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It's Gingerbread Season!

Updated on March 20, 2011

You know that smell. There's nothing quite like that unique blend of baking spices wafting from the kitchen, blanketed in the cozy aroma of dark molasses - it's gingerbread season.

Kids always relish this time of year, when they can cut little gingerbread men and women out of sticky, brown dough and wait near the oven for them to crisp and bake. Then they can bring the little people to life, adorning them from head to toe with a rainbow of hair, eyes, clothes and shoes: the works. Then they can affix them with raisin smiles and M&M buttons.

The favorites are strung as ornaments on silky ribbons and then hung from the Christmas tree high enough that the pets don't get too tempted by the scent.

Gingerbread has delighted families for centuries and it is constantly being reinvented to fit changing times and palates. Early Greek and Roman bakers made a flatbread which was spiced with ginger that was consumed after a meal. In the middle ages, Englishmen with sour stomachs would suck on sweet lozenges called gingerbrati, made of honey, ginger, nutmeg and other spices. Bread crumbs were later added to this fragrant mixture and a forerunner of modern gingerbread was born.

Gingerbread went on to become the favorite item eaten at European festivals; Queen Elizabeth I reportedly loved it so much she employed a full-time gingerbread baker at court.

In France, the popular cousin to gingerbread is pain d'epices, or spice bread. Often the chief distinction is a lack of molasses, which dominates the American gingerbread flavor palate. Meanwhile, Native Americans influenced gingerbread baking by introducing colonists to maple syrup: to this day many American gingerbread recipes are flavored with maple.

Gingerbread texture can run the gamut of a soft, crumbly cake to the thin, hard cookie dough that makes for building stellar gingerbread houses. Many European bakers still bake gingerbread in intricately carved wooden molds. Various international gingerbread lovers have stretched the definition even more, creating everything from gingerbread pancakes to chocolate-dipped gingerbread biscotti - even "slipper" ginger flatbreads flavored with Chinese five-spice powder. 

Today, gingerbread is finding its way into all kinds of recipes, from autumn puddings to breakfast cakes to salad croutons, and it can be enjoyed any time of day, any season of year.

If you're making gingerbread cookies or building your own candy condo, follow these tips for best results:

  • Do not overmix your dough. Mix dry ingredients with creamed ingredients only until they are just blended or the dough will become tough.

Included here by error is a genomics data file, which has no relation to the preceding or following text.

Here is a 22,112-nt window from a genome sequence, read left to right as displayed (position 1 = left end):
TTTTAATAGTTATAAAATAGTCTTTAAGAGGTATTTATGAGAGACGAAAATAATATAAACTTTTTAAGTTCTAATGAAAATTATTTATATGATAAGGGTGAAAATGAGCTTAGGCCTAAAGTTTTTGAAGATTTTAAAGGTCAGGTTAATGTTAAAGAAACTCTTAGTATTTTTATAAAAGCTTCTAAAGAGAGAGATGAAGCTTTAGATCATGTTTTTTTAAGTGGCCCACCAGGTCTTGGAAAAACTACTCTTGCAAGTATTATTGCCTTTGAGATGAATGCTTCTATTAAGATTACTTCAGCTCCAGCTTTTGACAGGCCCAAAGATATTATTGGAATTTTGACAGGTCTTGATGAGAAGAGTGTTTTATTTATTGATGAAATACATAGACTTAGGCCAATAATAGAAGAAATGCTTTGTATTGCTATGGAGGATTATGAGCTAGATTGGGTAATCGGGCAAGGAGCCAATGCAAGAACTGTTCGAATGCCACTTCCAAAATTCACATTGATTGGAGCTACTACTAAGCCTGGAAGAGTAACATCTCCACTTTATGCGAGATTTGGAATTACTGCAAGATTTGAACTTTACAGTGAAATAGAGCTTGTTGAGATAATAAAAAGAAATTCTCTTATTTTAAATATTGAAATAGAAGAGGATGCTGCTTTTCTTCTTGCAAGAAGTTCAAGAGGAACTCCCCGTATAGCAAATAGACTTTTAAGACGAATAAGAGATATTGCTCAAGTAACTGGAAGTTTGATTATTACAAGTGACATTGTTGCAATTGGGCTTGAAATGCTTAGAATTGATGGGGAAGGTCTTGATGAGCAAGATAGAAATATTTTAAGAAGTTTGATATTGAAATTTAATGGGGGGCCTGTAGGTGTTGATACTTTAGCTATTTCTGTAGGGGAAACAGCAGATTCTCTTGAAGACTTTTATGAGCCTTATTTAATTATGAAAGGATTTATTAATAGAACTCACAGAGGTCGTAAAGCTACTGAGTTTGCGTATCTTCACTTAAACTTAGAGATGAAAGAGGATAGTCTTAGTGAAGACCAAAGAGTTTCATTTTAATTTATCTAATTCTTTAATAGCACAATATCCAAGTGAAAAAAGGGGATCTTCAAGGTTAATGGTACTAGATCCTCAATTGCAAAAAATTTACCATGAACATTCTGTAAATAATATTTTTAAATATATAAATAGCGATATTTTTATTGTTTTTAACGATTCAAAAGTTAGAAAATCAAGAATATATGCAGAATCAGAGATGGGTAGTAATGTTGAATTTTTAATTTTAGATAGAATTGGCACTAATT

• Bake cookies on heavy-gauge baking sheets with low sides or no sides at all. Heavy-gauge sheets ensure uniform heat distribution and browning. The low sides make the sheets easier to grasp and allow the air to circulate more.
  • Shiny baking sheets divert heat and produce a softer bottom crust on cookies; dark sheets absorb heat and create a crisper bottom. Line dark sheets with foil if you want a softer bottom.
  • Use parchment paper as an alternative to greasing baking sheets. Clean up is much easier.
  • Bake cookies on a cool baking sheet, preferably one sheet at a time. If you find that the cookies are spreading too much as they bake, try chilling the dough or adding 1 to 2 tablespoons of flour. If they are too dry, add 1 to 2 tablespoons milk.
  • Testing for doneness: For drop cookies, press your finger on the surface of the cookie to test for doneness; it should leave a slight indentation. Rolled and refrigerator cookies are done when they are just turning golden brown.
  • Cool all baked good thoroughly before storing. Otherwise, when they are covered or sealed they can "sweat" and become soggy.
  • For decorating cookies and houses, use convenience products to cut the time whenever possible. For example, Dec-A-Cake makes a full line of squeezable icings and sprinkles that are affordable and easy to clean up. Use M&M candies for a rainbow of possible decorations. Almonds too are great for everything from gingerbread-man noses to the shingles on a sweet chalet's roof.
  • Zipper-style plastic bags make instant, disposable pastry bags. To use, fill with icing, seal and snip 1/8 inch off one corner. Make several bags ahead of time.
  • Many baking books have patterns for gingerbread houses you can trace. Cut the templates from cardboard; you can cover the templates with contact paper so they can be wiped off and reused.


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